"Mama Joyce" was very excited to hear from me and asked me why I sought her
out now. I explained to her that for me, life really began at 2½ when I was adopted, and were my earliest memories. I told her I had been getting more interested in learning about my history before that and where I came from over the past couple of years (probably a little mid-life crisis) and she said "Oh, well would you like to know the name o
f your mother?" I expressed surprise that she had that information, and she said that foster parents usually didn't have it, but somehow she did. She informed me that my biological mother's name was Ruby M. Rodger, and that my original name was Michael Wayne Rodger. She said that the information said "father unknown," and that the birth mother was "allergic to metals."

So, that left little doubt that Ruby Rodger was my birth mother. Ruth did
some looking through her genealogical resources and found that Ms. Rodger died in 1997 but that there were four children born to her and Alexander Rodger. At that point I had to make a decision on whethe
r I would be interested in contacting you.

I want to let you know that there are no ulterior motives on my part in
contacting you. I realize there are many reasons why adoptees seek out their biological families. I am not seeking anything but information. I'm married, and working on a Ph.d in Political Science which should be finished sometime in 2007. I'm comfortable and secure. I don't really need to know about my history to live out my life in satisfaction and happiness. I'm just curious about
the circumstances of my birth and where I came from.

Nor do I expect a warm and fuzzy "family reunion" and to be accepte
d with open arms by the Rodger family. My goal will be, if you are willing, to explore and simply let this process take its course. If I gain new friends and self-understanding, that would be wonderful and the most of what I seek. If I do gain a new "family", which I've heard happens to some adoptees that seek out their biological families, that would be more than I expect.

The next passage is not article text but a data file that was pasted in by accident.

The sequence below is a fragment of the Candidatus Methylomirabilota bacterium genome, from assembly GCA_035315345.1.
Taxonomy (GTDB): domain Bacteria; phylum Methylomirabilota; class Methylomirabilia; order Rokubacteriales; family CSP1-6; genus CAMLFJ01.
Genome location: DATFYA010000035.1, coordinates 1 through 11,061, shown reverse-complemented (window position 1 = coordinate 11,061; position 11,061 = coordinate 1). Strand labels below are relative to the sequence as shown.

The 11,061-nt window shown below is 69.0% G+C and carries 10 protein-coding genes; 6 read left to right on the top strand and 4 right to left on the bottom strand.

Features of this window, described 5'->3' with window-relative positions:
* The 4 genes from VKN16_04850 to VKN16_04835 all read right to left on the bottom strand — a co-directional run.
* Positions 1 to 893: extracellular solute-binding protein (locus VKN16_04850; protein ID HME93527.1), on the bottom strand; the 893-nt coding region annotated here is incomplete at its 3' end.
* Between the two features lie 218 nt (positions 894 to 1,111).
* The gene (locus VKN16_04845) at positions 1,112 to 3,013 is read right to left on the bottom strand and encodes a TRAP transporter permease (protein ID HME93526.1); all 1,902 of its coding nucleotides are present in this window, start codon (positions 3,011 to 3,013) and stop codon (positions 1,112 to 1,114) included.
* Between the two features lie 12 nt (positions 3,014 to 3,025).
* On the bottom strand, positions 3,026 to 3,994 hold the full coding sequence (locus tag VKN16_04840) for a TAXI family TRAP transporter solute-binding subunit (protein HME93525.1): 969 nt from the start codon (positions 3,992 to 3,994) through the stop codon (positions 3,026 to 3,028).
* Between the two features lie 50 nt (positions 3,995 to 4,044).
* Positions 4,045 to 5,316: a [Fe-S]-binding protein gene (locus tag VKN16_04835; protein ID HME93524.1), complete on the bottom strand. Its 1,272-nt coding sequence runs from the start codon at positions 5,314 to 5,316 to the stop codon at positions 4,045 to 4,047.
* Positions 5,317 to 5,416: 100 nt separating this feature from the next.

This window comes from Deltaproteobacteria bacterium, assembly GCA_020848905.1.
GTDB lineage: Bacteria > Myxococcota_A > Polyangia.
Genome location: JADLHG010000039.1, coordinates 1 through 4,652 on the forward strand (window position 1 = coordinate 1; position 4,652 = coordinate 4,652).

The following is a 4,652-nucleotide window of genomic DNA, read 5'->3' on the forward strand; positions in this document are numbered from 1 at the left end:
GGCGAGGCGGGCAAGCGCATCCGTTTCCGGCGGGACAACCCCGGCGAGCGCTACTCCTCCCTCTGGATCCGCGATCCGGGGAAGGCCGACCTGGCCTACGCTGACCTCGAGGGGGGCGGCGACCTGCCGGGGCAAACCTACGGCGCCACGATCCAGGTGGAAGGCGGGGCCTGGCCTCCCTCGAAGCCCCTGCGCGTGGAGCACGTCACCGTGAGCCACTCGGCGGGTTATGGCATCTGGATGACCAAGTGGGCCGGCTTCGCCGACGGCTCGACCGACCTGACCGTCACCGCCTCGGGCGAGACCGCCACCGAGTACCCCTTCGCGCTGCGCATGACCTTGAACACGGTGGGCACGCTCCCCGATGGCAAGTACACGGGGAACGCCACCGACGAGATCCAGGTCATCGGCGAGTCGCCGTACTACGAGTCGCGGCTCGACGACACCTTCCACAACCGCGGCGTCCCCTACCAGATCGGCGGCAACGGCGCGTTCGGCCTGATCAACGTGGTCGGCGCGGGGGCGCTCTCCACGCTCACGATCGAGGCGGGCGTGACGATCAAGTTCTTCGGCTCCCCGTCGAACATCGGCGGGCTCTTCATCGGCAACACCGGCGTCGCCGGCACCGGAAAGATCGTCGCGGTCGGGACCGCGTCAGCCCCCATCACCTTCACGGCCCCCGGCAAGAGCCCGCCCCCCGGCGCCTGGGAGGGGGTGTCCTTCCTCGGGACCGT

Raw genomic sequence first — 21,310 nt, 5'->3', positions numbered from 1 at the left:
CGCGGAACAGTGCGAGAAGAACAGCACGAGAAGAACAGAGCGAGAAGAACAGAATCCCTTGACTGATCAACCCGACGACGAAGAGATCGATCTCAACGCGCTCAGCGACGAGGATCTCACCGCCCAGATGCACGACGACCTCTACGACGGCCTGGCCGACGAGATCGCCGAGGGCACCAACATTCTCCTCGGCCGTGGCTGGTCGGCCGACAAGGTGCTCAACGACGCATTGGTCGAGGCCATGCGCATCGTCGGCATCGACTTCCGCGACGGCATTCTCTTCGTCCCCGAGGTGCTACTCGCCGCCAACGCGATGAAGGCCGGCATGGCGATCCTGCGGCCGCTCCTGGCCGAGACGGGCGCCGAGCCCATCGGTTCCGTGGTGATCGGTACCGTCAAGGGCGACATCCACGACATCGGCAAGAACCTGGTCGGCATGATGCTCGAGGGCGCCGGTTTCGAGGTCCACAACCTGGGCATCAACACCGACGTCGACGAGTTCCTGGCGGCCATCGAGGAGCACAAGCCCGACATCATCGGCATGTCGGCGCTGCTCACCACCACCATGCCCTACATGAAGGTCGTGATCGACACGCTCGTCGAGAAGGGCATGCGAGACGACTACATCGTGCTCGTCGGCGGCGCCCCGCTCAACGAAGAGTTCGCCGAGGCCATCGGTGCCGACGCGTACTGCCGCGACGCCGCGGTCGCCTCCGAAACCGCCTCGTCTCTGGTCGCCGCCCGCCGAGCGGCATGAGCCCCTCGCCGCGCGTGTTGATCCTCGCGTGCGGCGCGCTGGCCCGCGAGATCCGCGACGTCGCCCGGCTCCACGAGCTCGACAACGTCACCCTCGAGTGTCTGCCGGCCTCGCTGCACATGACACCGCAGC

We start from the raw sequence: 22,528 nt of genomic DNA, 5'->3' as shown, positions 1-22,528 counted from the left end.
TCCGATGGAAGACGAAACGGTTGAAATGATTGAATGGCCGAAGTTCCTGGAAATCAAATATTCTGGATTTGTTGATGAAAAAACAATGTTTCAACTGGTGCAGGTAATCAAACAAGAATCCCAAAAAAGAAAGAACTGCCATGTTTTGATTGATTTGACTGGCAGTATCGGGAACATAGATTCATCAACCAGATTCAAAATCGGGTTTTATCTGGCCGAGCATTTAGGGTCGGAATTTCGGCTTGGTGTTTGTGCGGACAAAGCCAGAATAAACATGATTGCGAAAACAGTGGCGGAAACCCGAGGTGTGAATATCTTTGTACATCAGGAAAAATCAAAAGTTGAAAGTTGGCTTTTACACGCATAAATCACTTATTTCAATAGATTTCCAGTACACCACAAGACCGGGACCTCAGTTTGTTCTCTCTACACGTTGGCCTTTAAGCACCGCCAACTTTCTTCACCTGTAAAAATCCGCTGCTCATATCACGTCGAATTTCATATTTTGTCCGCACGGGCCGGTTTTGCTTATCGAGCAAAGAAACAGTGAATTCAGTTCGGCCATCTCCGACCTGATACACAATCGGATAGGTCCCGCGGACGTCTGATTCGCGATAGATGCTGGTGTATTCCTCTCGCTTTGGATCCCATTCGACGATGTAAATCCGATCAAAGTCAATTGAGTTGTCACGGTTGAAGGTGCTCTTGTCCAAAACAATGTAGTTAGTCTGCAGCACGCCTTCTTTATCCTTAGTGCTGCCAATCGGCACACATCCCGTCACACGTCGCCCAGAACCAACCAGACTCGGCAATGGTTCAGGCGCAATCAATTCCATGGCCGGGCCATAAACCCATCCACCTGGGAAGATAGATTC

I told Ruth before she contacted anyone that if there is any indication
whatsoever that my surfacing or resurfacing in your life would be painful, traumatic or cause any distress whatsoever, I would back off immediately and cease any attempt at present or future contact. I have no wi
sh to cause anyone any pain, and as far as I'm concerned, everything that I've learned up to this point has been wonderful and a real bonus. My sister even managed to track down a young picture of Ruby Mayle on a website so I've actually seen something of my biological mother's face. I am attaching it if you haven't seen it -- hopefully it is actually her picture.

So, all that being written, I am looking forward to speaking with you and
learning more. Please let me know what might be a good time and day to reach you. Alternatively, you can contact me via this e-mail, or by my phone numbers.

I sent this off in mid-December. I didn't have long to wait for an answer. Bob e-mailed me right back. In his e-mail, he indicated that the photo (shown in my last post) was indeed Ruby Rodger. He said that she took up with a man named Andy Andraza, though he wasn't sure if that was the way to spell the last name. They moved to Eureka for a while in the early sixties. He said that years later his mother sadly said "I once knew a woman who gave away her baby," and that his sister once found some adoption papers. He said he was convinced that I was Ruby's baby.